Historically, a contrived trisected line was used to trisect any other line, using the principle of projection. This is in essence about relationship and its accomplishment is about working backwards. Loosely speaking, any angle comprises two connecting lines. Attempts at trisecting any angle, which is dividing it into three equal parts, failed. In this paper any angle is defined as a unique pair of arc and chord of sector of a circle irrespective of arc radius. Two theorems viz. Equal arcs have equal central angles and equal chords have equal central angles are combined to establish a unique relationship between a pair of arc-chord and its composite of three identical pairs of arc-chord, thereby revealing a CYCLIC TRAPEZIUM, where the base defines the angle, and each equal edge defines each of the equal trisected parts of this angle. For a range of angles between 0o and 360o, this relationship is expressed as Lorna Graph, which becomes the practical tool for trisection of any angle, using the working backwards approach. This approach is extended to division of any angle into any number of equal parts.
Published in | American Journal of Applied Mathematics (Volume 3, Issue 4) |
DOI | 10.11648/j.ajam.20150304.11 |
Page(s) | 169-173 |
Creative Commons |
This is an Open Access article, distributed under the terms of the Creative Commons Attribution 4.0 International License (http://creativecommons.org/licenses/by/4.0/), which permits unrestricted use, distribution and reproduction in any medium or format, provided the original work is properly cited. |
Copyright |
Copyright © The Author(s), 2015. Published by Science Publishing Group |
Cyclic Trapezium, Working Backwards, Practical Tool
[1] | “Trisecting any angle” (2014, August 22) retrieved from http://math.stackexchange.com/questions/16641/trisect-unknown-angle-using-pencil-straight-edge-compass-prove-validity-of-technique |
[2] | Tapson, Frank, “Oxford Mathematics Study Dictionary”, p.46, Oxford University Press, 2006 |
[3] | Claphan, Christopher, “The concise Oxford Dictionary of Mathematics Oxford Reference”, p. 184 Oxford University Press, New York, 1990 |
[4] | Edited by Iyanaga, Shokichi; Kawada, Yukiyosi (translated by Mathematical Society of Japan, American Mathematical Society) “Encyclopedic Dictionary of Mathematics: Mathematical Society of Japan” p. 588 MIT press, Cambridge 1968 |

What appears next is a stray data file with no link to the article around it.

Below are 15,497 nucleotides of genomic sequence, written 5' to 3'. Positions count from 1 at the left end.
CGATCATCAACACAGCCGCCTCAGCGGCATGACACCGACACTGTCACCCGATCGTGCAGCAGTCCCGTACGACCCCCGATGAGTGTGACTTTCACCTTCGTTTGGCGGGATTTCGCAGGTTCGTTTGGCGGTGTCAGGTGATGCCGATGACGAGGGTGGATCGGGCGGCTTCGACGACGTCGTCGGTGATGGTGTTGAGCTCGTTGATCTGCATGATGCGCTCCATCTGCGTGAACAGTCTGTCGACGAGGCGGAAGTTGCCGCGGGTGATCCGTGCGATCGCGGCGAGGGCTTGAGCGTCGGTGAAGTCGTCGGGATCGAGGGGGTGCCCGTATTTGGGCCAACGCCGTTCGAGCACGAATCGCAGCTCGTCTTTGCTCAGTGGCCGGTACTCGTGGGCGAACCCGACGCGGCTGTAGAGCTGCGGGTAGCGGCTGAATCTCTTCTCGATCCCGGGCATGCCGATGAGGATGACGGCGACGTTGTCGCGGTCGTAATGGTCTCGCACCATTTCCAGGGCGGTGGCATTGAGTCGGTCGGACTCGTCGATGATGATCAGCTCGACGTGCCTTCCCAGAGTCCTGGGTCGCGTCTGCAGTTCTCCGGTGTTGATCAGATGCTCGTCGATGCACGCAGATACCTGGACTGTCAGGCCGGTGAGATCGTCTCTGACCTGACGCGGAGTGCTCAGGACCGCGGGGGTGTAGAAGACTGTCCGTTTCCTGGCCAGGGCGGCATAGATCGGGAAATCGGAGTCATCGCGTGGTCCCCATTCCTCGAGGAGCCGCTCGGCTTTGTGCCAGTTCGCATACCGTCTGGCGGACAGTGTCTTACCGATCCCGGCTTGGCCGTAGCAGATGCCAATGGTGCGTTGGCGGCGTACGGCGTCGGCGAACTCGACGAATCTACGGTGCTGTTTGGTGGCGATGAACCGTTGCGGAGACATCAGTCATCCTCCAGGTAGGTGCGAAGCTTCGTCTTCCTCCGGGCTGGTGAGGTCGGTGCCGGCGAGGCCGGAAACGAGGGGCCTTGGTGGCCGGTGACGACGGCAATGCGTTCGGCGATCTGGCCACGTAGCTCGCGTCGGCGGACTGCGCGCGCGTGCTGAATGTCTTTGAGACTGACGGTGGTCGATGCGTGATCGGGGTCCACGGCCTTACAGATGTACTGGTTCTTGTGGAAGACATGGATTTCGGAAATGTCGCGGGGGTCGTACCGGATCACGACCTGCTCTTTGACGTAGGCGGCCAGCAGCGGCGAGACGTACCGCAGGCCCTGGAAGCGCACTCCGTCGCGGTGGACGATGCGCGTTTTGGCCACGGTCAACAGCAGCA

[5] | “Trisection of angles” (2014, September 6) retrieved from http://www.amsi.org.au/teacher_modules/Construction.html |
[6] | “Trisection” (2014, November 15) retrieved from http://www.cut-the-knot.org/Curriculum/Geometry/Vjecsner.shtml |
[7] | “Trisection of any angle” (2014, November 15) retrieved from http://archive.lib.msu.edu/crcmath/math/math/t/t383.htm |
[8] | “Trisecting an angle” (2014, November 17) retrieved from http://mathandmultimedia.com/2013/07/07/3-ancient-construction-problems/ |
[9] | Encyclopedia International, Grolier Incorporated, New York/Montreal/Mexico City/Sydney 1965,1964, 1963 p. 229 |
[10] | Encyclopedia Britannica Inc. 15th Edition, p.130. William Benton Publisher 1943-1973; Helen Hemingway Benton Publisher 1973-1974 Founded 1968, © 1978 |
[11] | Penney, David E “Perspectives in Mathematics”, p.18 The University of Georgia, W.A Benjamin Inc. Menlo Park, California ©1972 |
[12] | Robinson, Gilbert D.B, Collier’s Encyclopedia with Bibliographical Index Vol 10/24; p. 688Maxwell Macmillan International Publishing Group Canada 1992 |
[13] | Bennett, Albert B Jr, Nelson, l. Ted “Mathematics of Elementary Teacher: A Conceptual Approach” 5th Edition p.722. Mc Graw Hill Higher Education ISBN 0-07-23481-7 © 2001 |
[14] | New Encyclopedia Britannica, “Macropedia-Knowledge in Depth” Vol 19 Founded 1768 15th Edition, Inc. p.890 Jacob E. Safra, Chairman of the board Jorge Aguillar-Cuiz, President. London/New Delhi/Paris/Seoul/Sydney/Taipei/Tokyo © 2005 |
[15] | Gardner, Martin “Entertaining Science: Experiments with everyday”, illustrated by Anthony Ravielli (n.d, publisher not given) |